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Report that gives hope to people diagnosed with bipolar disorder available free of charge
11 July 2011
British Psychological Society (BPS)
Mood swings are not always best understood as an illness called 'bipolar disorder', and medication is not the only way to cope with them, says a British Psychological Society report.
The report, Understanding Bipolar Disorder, which the Society has made available as a free download throughout the month of July, gives new hope to people diagnosed with bipolar disorder (about 1-2 per cent of the population).
This in-depth review of recent research was authored by Professor Steven Jones of Lancaster University and a team of leading clinical psychologists, working in partnership with service users. It suggests that a tendency to extreme moods can have significant benefits as well as sometimes leading to problems.
Many people who have been reported as having the diagnosis are also extremely creative and successful individuals. Examples include government press advisor Alistair Campbell, actress Carrie Fisher, actor Stephen Fry, comedian Paul Merton, and television presenters Gail Porter and Bill Oddie.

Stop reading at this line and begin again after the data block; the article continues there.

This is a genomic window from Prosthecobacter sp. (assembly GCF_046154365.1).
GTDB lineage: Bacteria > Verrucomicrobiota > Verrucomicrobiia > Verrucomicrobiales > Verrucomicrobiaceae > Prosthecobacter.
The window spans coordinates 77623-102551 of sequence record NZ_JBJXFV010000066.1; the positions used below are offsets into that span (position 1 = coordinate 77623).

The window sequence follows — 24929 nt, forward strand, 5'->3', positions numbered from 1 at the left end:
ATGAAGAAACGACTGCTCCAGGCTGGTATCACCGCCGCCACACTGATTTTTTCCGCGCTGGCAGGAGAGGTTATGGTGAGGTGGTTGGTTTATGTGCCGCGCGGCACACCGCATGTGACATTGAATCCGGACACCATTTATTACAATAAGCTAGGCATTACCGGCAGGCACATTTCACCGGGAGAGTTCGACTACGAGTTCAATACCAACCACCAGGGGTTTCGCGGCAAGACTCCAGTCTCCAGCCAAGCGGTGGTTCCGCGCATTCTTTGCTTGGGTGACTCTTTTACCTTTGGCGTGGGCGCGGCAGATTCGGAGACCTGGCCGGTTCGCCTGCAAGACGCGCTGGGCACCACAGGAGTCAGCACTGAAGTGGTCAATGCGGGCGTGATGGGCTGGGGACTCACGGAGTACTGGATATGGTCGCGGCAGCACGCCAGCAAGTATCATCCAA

The report also suggests that these mood swings are more extreme forms of the variations we all experience and can result from life events rather than just brain chemistry. It is not always helpful to think of this as an 'illness', and doctors and other health workers may sometimes give unhelpfully negative messages about what the diagnosis means, for example encouraging people to lower their expectations of what they can achieve in life.
The report also suggests that although medication can be helpful for some people, it does not help everyone. Some people prefer instead to think of themselves simply as someone who tends to experience more extreme lows and highs than others, and to manage this by adapting their lifestyle or using psychological therapy.
The report argues that clinical services need to recognise the expertise of service users and work with them towards their own individual goals. One of the authors, Joanne Hemmingfield, said: "As a service user myself I believe that this report provides a message of hope for people with bipolar disorder which is in stark contrast to the messages most people have received in the past."
Clare Dolman, Chair of MDF the Bipolar Organisation, said: "As the national bipolar charity, we welcome this report by some of the UK's most distinguished psychologists, led by Professor Steve Jones of the Spectrum Centre. It is very encouraging that 'Understanding Bipolar Disorder' highlights the potential positive aspects of living with the condition as well as the negative, and paints a more hopeful picture of the path to recovery by combining psychological approaches with medication where necessary.
"The report offers a clear and accessible account of the psychological perspective and we would recommend anyone interested in gaining a more comprehensive understanding of the condition to read it."